2021 – The year that has been: the intention to reform is clear, political economy issues remain thorny



The Industrial Relations Code, if implemented, would increase the threshold for company management to request prior authorization for dismissal, dismissal and closure of units with 300 workers compared to the current 100.

Last year, the Narendra Modi government made bold attempts to push through potentially transformative agricultural marketing and labor market reforms. It also sought to accelerate the privatization / release of stranded public capital through structured programs. These reforms could have helped to remedy many structural infirmities in the Indian economy and produce honorable incremental growth through greater competitiveness, but as the year draws to a close, the picture on the reform front is certainly gloomy. dark.

The government was forced to repeal the three farm laws – which were put in place through ordinances in June last year and enacted in September – during the winter session of parliament that just s ‘finish, giving way to sections of farmers, who opposed the laws with firm determination and staged a year-long protest that caught the world’s attention. Farmer unions also demanded a more robust MSP system with legal backing.

The laws were aimed at freeing farmers from the clutches of APMC’s notified market prices, giving them the freedom to sell their produce anywhere in the country without the burden of levies and thus allowing them to earn more. But critics say the laws would have subordinated farmers to trading companies, which are keen to expand their presence in agriculture to the retailing of agricultural products and deprive farmers of the little price security they had. .

The four labor codes, all notified by the Center by September 2020 and marked by a combination of reformist and social security measures to increase labor productivity, are still on fire due to the slowness – even hesitation – of state governments. No State has so far notified the rules required under these codes; So far, only 12 of the 28 states have even published the draft rules. Of course, the central government has repeatedly urged other states to oversee the rules necessary for the deployment of codes. The Center has already published the draft rules and sought comments from all stakeholders, including the general public, on the provisions.

The Industrial Relations Code, if implemented, would increase the threshold for company management to request prior authorization for dismissal, dismissal and closure of units with 300 workers compared to the current 100. He also proposes to make unions more representative in order to have bargaining power and make sudden strikes difficult.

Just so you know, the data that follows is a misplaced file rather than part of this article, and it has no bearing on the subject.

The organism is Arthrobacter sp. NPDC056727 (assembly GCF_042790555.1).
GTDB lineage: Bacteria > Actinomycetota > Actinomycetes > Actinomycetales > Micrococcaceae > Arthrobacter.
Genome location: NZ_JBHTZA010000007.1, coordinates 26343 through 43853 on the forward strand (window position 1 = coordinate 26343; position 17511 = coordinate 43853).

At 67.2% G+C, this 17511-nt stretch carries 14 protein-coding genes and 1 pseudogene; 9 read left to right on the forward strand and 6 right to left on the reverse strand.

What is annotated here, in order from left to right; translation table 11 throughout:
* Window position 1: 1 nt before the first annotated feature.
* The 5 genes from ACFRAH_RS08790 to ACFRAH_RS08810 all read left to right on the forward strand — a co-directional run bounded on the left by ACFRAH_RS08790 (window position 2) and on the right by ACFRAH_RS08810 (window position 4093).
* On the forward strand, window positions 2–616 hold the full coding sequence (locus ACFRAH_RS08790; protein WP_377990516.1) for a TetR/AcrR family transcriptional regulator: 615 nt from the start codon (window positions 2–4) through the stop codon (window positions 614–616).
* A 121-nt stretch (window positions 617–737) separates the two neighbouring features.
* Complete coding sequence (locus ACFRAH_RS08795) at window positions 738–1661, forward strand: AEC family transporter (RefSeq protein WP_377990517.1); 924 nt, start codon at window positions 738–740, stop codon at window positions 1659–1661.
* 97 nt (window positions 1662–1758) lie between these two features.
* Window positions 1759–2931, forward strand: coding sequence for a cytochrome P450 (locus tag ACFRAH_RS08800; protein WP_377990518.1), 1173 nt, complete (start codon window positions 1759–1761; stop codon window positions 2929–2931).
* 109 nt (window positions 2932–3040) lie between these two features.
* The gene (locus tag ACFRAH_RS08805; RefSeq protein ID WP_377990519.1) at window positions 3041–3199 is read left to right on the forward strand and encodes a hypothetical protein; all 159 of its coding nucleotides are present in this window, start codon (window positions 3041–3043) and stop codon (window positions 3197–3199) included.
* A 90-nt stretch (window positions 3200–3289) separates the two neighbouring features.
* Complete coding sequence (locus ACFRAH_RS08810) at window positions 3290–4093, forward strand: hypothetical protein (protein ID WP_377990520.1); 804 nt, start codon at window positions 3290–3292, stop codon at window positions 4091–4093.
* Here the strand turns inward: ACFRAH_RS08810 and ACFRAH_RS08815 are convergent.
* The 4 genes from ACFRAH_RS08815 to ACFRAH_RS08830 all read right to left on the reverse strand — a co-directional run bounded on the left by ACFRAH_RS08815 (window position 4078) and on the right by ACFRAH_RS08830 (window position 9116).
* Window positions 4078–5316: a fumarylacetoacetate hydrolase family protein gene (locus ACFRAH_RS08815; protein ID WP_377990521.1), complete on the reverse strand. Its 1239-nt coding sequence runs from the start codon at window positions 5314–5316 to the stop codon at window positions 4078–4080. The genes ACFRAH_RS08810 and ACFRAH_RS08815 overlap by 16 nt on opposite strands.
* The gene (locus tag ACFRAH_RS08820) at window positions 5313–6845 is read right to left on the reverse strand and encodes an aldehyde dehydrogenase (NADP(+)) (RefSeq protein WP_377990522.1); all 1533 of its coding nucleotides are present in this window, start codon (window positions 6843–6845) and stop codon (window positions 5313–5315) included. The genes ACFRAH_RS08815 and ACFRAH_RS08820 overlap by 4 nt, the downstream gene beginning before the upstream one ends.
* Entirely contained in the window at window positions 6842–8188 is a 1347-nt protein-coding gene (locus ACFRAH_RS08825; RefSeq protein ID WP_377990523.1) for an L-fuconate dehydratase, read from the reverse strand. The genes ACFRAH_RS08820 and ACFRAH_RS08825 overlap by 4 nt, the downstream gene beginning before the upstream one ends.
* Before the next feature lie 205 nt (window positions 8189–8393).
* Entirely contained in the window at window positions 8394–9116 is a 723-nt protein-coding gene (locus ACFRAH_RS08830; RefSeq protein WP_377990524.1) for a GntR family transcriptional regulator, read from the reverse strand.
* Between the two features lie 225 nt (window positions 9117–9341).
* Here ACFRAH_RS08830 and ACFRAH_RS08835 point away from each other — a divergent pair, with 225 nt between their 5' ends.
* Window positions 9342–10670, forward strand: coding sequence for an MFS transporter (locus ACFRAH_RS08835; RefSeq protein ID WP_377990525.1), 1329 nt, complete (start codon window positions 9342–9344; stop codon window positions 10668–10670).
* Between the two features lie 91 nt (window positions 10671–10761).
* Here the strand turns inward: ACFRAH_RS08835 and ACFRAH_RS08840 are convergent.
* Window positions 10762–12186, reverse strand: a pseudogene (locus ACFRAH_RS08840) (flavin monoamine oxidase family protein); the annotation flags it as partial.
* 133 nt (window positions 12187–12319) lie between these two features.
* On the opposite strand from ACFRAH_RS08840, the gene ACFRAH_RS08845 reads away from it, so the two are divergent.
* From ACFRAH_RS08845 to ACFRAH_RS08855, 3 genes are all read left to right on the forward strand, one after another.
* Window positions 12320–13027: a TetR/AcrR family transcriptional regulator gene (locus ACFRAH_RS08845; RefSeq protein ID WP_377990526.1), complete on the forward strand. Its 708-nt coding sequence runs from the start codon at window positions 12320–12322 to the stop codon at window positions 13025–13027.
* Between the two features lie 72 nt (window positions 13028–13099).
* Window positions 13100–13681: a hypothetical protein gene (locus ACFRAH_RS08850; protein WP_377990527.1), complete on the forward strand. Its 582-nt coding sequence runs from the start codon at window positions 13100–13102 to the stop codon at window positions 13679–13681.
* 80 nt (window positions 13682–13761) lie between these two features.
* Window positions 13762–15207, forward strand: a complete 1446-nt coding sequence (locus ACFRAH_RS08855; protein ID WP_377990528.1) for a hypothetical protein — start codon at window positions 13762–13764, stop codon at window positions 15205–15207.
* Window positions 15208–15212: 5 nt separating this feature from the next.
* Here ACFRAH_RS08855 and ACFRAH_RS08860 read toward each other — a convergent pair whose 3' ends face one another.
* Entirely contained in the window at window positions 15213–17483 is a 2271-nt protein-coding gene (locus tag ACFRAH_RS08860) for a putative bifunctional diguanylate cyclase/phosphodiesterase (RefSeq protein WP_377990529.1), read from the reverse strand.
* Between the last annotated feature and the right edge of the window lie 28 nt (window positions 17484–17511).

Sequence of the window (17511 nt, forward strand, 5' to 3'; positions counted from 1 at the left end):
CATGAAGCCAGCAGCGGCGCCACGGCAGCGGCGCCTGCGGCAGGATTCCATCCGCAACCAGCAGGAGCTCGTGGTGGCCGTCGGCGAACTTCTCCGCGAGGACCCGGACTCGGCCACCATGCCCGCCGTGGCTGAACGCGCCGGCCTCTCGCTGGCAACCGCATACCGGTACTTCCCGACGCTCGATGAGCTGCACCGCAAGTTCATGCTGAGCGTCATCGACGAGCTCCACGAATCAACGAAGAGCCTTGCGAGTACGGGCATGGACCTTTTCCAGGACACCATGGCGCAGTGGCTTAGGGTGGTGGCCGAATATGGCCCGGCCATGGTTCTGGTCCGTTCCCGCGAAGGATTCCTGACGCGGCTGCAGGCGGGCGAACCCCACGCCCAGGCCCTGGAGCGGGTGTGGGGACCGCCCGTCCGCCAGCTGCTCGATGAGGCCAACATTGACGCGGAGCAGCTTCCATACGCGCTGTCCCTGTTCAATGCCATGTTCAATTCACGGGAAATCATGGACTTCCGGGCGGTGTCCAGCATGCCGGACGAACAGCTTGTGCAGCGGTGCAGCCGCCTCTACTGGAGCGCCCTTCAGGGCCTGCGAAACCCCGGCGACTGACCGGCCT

In August of this year, the Modi government unveiled a National Monetization Pipeline (NMP), seeking to generate initial revenue of Rs 6 lakh crore in four years from FY 22, from operational infrastructure projects. , under various innovative long-term rental plans that involve minimal transfer of government ownership over assets. This decision is part of a plan to return to the path of fiscal consolidation without any delay and to create the necessary budgetary weight to finance the national infrastructure pipeline of Rs 111 lakh crore and d other capital intensive enterprises.

The NHAI, Power Grid and a few other entities have mapped out the roadmap for monetizing some of their assets, the NMP project may pick up steam next year only. Monetization of non-core public sector assets that are not part of the NIP, such as land, could complement the Centre’s efforts to channel more funds for infrastructure development. The infrastructure pipeline and the promotion of PPP projects for various port services, along with the removal of the Tariff Authority for large ports, could help reduce the country’s logistics costs, which are among the highest among comparable economies.

Progress on the strategic divestment front – read privatization – has fallen short even though the budget for FY22 unveiled the policy that implied that the government had a “minimal presence” in the four major sectors. while state-owned enterprises in other sectors must be privatized, merged or closed. However, with the exception of Air India and a few relatively smaller CPSEs such as Central Electronics and Pawan Hans, the government’s plans for the strategic divestment of BPCL, IDBI Bank and two public sector banks will be pushed back. FY23.

With the postponement of the privatization of fuel retailer-refiner BPCL, the government will miss the ambitious divestment target of Rs 1.75 lakh crore for the current fiscal year.

Amid fierce protests from banking unions, the government postponed its bold plan to introduce a bill in the recently concluded winter session of parliament to facilitate the privatization of two public sector banks (PSBs). Niti Aayog has reportedly suggested that the Indian Overseas Bank and the Central Bank of India be privatized, although a key panel to approve the names has yet to take an appeal. The Cabinet also failed to ratify the amendment bill.

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